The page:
Second base is a difficult position to call a need, since so many second basemen are converted shortstops. Therefore it is difficult to assess whether or not second base in the Brewers organization is a true need. Rickie Weeks continues to draw scrutiny at the big-league level, while Mike Bell and Eric Farris give the organization some depth while Hernan Iribarren was converted to an outfielder to maximize his value through versatility.

Best of the bunch:
College: Jemile Weeks, Miami
High School: Rolando Gomez, Pembroke Pines, FL
Jemile Weeks not only is the best second baseman available in the draft, he also is the best leadoff hitter available, with an exciting tool package highlighted by his speed. Jemile may not have the power potential of his older brother Rickie, but he also may profile better as a leadoff hitter and second baseman defensively.

Rolando Gomez is a shorter, scrappy middle infielder that currently plays shortstop with aplomb. While his measureables aren't ideal, he continues to wow scouts with his refined game and aggressive approach, and may have to make the switch to second base down the road.

While Jemile Weeks is clearly the best of the class, the University of Virginia's David Adams is clearly the second best, and could go as high as the supplemental round for his line drive bat, and he has proven in two stints on the Cape that he handles the wood bat just as well as a metal one.

Keep an eye on:
Tyler Landendorf, Howard JC (TX)
Landendorf currently plays shortstop, but at some point likely will have to move to second or centerfield. He's has an exciting combination of blazing speed and budding power, with the power developing this spring. He has been rising up draft boards, and could very well be a first-round pick.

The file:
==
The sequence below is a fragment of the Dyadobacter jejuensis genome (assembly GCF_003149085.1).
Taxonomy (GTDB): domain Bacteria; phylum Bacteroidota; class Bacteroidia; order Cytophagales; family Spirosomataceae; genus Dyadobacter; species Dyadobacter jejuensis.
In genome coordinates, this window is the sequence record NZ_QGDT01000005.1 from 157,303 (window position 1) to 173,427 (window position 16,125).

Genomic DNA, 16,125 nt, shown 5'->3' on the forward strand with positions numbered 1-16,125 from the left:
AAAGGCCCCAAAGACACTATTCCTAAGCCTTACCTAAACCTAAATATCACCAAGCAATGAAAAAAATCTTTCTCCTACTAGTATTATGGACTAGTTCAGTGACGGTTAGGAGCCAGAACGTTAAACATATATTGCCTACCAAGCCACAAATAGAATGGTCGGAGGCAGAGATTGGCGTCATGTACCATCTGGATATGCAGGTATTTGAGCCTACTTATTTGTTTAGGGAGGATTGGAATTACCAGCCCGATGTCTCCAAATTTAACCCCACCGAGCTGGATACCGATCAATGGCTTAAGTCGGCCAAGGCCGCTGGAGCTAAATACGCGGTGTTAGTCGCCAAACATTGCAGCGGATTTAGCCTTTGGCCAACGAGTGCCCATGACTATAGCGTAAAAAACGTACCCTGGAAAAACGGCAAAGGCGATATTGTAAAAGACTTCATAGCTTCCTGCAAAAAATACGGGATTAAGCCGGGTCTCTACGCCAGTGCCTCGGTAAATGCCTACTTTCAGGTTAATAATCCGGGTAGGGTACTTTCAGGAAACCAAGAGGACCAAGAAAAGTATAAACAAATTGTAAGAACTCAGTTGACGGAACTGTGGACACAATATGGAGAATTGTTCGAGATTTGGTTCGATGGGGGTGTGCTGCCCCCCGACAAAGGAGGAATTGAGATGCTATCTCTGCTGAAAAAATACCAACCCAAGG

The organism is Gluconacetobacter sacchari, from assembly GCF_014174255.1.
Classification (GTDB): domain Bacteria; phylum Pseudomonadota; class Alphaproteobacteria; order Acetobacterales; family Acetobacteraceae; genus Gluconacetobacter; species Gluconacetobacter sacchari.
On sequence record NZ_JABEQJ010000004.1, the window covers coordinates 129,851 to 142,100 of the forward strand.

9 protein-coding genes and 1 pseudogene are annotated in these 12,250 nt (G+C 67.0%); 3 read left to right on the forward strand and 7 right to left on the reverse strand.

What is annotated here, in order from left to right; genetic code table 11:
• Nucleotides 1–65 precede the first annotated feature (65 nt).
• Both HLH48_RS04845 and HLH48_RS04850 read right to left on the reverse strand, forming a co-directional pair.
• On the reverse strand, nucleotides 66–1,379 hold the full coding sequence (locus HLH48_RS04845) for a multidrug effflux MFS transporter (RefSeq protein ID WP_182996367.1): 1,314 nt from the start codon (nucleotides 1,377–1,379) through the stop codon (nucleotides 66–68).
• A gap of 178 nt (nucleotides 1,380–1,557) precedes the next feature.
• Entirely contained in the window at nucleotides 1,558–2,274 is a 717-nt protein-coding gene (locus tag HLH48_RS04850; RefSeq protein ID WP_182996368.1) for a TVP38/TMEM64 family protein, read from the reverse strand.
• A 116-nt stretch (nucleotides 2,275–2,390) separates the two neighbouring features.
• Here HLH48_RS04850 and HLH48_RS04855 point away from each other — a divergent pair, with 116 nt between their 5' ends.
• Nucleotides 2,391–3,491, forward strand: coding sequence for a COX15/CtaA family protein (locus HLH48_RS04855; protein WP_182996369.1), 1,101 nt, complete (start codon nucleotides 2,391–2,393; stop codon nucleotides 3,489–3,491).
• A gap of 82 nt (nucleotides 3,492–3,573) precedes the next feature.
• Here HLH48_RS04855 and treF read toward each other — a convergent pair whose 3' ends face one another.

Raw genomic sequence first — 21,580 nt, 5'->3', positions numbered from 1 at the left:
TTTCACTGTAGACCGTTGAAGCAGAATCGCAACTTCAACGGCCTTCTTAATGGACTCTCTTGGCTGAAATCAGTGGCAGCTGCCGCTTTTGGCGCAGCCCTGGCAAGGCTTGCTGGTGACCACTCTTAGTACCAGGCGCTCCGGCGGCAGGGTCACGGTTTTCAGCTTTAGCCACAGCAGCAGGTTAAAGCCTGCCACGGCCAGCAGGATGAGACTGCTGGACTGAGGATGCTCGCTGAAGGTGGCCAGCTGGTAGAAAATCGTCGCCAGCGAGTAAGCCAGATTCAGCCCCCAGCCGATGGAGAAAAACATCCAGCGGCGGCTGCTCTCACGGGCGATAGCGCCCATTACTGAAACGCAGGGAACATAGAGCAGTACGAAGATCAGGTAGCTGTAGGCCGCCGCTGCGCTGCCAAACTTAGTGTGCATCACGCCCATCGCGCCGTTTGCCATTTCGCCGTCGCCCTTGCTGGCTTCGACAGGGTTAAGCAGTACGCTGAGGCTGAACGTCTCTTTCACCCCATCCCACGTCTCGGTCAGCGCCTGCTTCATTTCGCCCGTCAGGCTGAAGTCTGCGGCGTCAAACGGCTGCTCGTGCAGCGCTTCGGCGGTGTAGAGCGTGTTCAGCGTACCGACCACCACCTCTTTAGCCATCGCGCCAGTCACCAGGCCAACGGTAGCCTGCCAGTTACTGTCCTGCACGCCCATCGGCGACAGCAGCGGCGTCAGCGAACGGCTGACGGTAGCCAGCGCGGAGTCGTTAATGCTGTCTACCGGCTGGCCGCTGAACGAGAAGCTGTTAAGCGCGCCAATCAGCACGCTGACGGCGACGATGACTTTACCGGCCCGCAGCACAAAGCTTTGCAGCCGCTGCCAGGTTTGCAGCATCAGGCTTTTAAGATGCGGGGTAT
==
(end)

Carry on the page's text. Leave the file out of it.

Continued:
My pick:
Dan Brewer, Bradley
A natural fit to the Brewers, just like Brent Brewer was two years ago. Dan Brewer is the opposite type of prospect as Brent, with limited height and tools, but an aggressive approach to the game and a bat made to shoot balls from gap to gap. Brewer has played just about everywhere on the field, and may settle in nicely at second base as a pro.

Third Base
Third base has gone from an organizational weakness to a strength, and now back to a weakness, at least according to the Brewers. Ryan Braun obviously has been moved to the outfield, with Bill Hall moving back to the infield. Top prospect Mat Gamel has had his troubles defensively at the hot corner, and Taylor Green is three to four years away from contributing.

Best of the bunch:
College: Pedro Alvarez, Vanderbilt
High School: Anthony Hewitt, Brooklyn, NY
Georgia prep Ethan Martin would probably be the top rated high school third baseman, but he's exploded this year as a right-handed pitcher and seems to be drawing more interest for his arm than for his equally powerful bat.